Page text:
Finding and treating puncture wounds in horse hooves

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If a puncture wound is suspected, radiographs may be used to determine the location and depth of the injury.
If a puncture wound is suspected, radiographs may be used to determine the location and depth of the injury. A metal probe inserted into the wound tract shows as a bright white object. © Oklahoma State University

Oklahoma State University equine surgeon Daniel Burba looks at the identification of puncture wounds in the horse’s hoof, and the course of treatment.

Horse hooves are formed of insensitive, cornified material called horn and can be very resilient to penetration by an object. Inside the hoof capsule lies bone, joints, tendons, ligaments and other soft tissues.

While the hoof capsule is designed to protect these structures and provide the horse with a platform to support its weight, traumatic events can puncture the hoof and affect the deeper sensitive tissues. Puncture wounds often occur from stepping on nails, screws, or other such objects.

Sustaining deep puncture wounds to the foot causes lameness in horses. The opening of the puncture wound may or may not be evident during physical examination. The veterinarian examining the foot must try to determine if the horse is experiencing a common foot abscess or a puncture wound.

If a puncture wound is suspected, radiographs may be used to determine the location and depth of the injury. The veterinarian will place a metal probe into the wound tract and take radiographs of the foot. This helps determine the location and depth of the puncture, as the metal probe will be seen as a bright white object on the radiographs.

To treat deep hoof puncture wounds, remove the foreign object, if it is still present, and debris from the puncture wound. This may involve surgery to clean and debride the wound. Horses who have sustained a deep puncture wound of the foot are treated with antibiotics to fight the likelihood of infection.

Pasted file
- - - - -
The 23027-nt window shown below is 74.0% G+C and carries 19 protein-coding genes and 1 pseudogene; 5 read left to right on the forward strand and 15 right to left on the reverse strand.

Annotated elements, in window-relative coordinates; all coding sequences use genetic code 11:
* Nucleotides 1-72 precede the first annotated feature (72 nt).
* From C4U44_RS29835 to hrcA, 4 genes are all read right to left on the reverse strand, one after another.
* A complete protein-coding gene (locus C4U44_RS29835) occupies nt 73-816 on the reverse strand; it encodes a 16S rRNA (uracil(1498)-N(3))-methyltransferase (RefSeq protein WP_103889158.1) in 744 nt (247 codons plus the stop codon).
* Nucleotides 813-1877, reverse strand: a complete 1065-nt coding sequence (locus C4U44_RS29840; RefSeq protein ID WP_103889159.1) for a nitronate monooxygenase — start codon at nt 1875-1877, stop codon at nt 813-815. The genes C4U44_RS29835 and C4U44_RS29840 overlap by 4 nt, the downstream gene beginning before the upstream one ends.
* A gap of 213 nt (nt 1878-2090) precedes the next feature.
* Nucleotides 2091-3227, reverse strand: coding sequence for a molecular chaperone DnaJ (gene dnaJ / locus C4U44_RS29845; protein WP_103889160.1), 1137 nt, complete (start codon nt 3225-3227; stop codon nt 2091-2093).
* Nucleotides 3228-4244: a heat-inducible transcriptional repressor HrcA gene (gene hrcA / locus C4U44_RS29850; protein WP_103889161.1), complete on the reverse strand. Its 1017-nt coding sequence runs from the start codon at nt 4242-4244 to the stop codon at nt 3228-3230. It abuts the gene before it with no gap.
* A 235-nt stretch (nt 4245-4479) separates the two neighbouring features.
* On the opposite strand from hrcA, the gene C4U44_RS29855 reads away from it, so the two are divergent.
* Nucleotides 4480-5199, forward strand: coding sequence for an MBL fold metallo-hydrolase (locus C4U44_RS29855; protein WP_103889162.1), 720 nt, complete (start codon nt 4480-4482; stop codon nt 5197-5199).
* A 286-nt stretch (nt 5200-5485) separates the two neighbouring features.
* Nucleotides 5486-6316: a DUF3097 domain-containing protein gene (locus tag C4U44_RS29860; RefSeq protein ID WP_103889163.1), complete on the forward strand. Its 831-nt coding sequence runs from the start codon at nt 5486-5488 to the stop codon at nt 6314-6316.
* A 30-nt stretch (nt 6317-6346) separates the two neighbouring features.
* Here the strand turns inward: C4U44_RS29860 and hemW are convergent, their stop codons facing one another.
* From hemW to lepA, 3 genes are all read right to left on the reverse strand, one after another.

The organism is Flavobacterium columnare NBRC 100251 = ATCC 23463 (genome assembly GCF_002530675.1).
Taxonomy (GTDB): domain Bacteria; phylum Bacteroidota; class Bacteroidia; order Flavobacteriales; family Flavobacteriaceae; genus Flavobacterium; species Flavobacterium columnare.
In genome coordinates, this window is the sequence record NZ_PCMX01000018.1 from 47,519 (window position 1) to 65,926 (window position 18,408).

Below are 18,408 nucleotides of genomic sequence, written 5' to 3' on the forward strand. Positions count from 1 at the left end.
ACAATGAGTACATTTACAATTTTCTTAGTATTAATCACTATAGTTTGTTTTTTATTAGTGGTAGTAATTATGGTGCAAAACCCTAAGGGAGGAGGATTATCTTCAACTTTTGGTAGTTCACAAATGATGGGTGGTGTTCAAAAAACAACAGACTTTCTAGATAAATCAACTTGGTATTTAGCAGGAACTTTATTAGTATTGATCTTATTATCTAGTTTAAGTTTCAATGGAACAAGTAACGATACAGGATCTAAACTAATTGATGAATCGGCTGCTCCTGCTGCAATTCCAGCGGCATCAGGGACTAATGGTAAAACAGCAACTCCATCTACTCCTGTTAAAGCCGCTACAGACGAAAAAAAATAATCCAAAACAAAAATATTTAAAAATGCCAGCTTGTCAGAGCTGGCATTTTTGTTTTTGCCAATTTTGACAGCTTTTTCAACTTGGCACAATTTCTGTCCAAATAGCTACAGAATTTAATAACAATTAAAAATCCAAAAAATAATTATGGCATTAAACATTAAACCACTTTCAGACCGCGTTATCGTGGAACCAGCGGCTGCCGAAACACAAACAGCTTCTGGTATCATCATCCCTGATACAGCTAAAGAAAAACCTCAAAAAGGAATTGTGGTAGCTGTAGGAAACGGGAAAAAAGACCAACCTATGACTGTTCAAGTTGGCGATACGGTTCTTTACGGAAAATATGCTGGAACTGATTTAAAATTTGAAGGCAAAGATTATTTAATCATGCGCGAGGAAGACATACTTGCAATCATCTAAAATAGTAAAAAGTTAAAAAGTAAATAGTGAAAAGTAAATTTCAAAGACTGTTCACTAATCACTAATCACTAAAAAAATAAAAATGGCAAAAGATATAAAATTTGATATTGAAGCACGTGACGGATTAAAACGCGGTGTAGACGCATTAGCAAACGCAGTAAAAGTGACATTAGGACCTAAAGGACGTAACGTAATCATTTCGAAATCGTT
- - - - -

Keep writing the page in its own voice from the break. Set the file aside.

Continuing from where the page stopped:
A tetanus toxoid vaccine is also given as early as possible after the injury occurs. Deep punctures create the ideal environment for the tetanus organism to grow and release its deadly toxin. Anti-inflammatory drugs, such as phenylbutazone, are also administered to relieve inflammation and pain.

Daniel J. Burba, DVM, Dipl. ACVS,
Daniel J. Burba, DVM, Dipl. ACVS. © Oklahoma State University

During the healing time, the foot is wrapped in a clean, dry-medicated bandage. If extensive removal (debridement) of the sole and deep tissues of the hoof was necessary to treat the puncture wound, a special shoe with a protective plate on the bottom called a medicine plate shoe is placed on the foot to protect the wound.

The plate is made so that bolts can be unscrewed to remove the plate from the shoe to medicate the wound. This treatment is continued until the wound is totally healed. Treatment could take several weeks. The prognosis for soundness is dependent on what underlying structures were involved and if the infection was controlled.

Take-home message: If your horse suddenly becomes lame, a deep puncture wound to the hoof should be considered. If left untreated, puncture wounds to the foot may be disastrous. Call your veterinarian early. Prompt diagnosis and treatment may lead to a better outcome.

Article courtesy Oklahoma State University’s College of Veterinary Medicine

Dr Daniel Burba completed an undergraduate study in Biology at Morehead State University, Morehead, KY and earned his DVM from the College of Veterinary Medicine at Auburn University in 1986. He was accepted into an internship program in Large Animal Medicine and Surgery at Oklahoma State University and subsequently completed a residency in Equine Surgery in 1990. Burba joined the Louisiana State University’s School of Veterinary Medicine as an assistant professor of equine surgery in 1990. After 25 years at LSU SVM, he joined the Center for Veterinary Health Sciences at Oklahoma State University in 2015.

Burba became a Diplomate of the American College of Veterinary Surgeons in 1995. He is a member of Phi Zeta Veterinary Medicine Honor Society, Gamma Sigma Delta Agriculture Honor Society, Veterinary Wound Management Society, American Association of Equine Practitioners and American Association of Veterinary Clinicians. His research and clinical interests include orthopedics and laser cribbing surgeries. Dr. Burba holds the McCasland Professorship in Biomedical Laser Surgery and is the department head for the CVHS Department of Veterinary Clinical Sciences.

Daniel J. Burba

Daniel J. Burba, DVM, Dipl. ACVS, is a professor of equine surgery at Oklahoma State University’s College of Veterinary Medicine. He is a diplomate of the American College of Veterinary Surgeons and head of the Department of Veterinary Clinical Sciences at the college’s Veterinary Medical Hospital.

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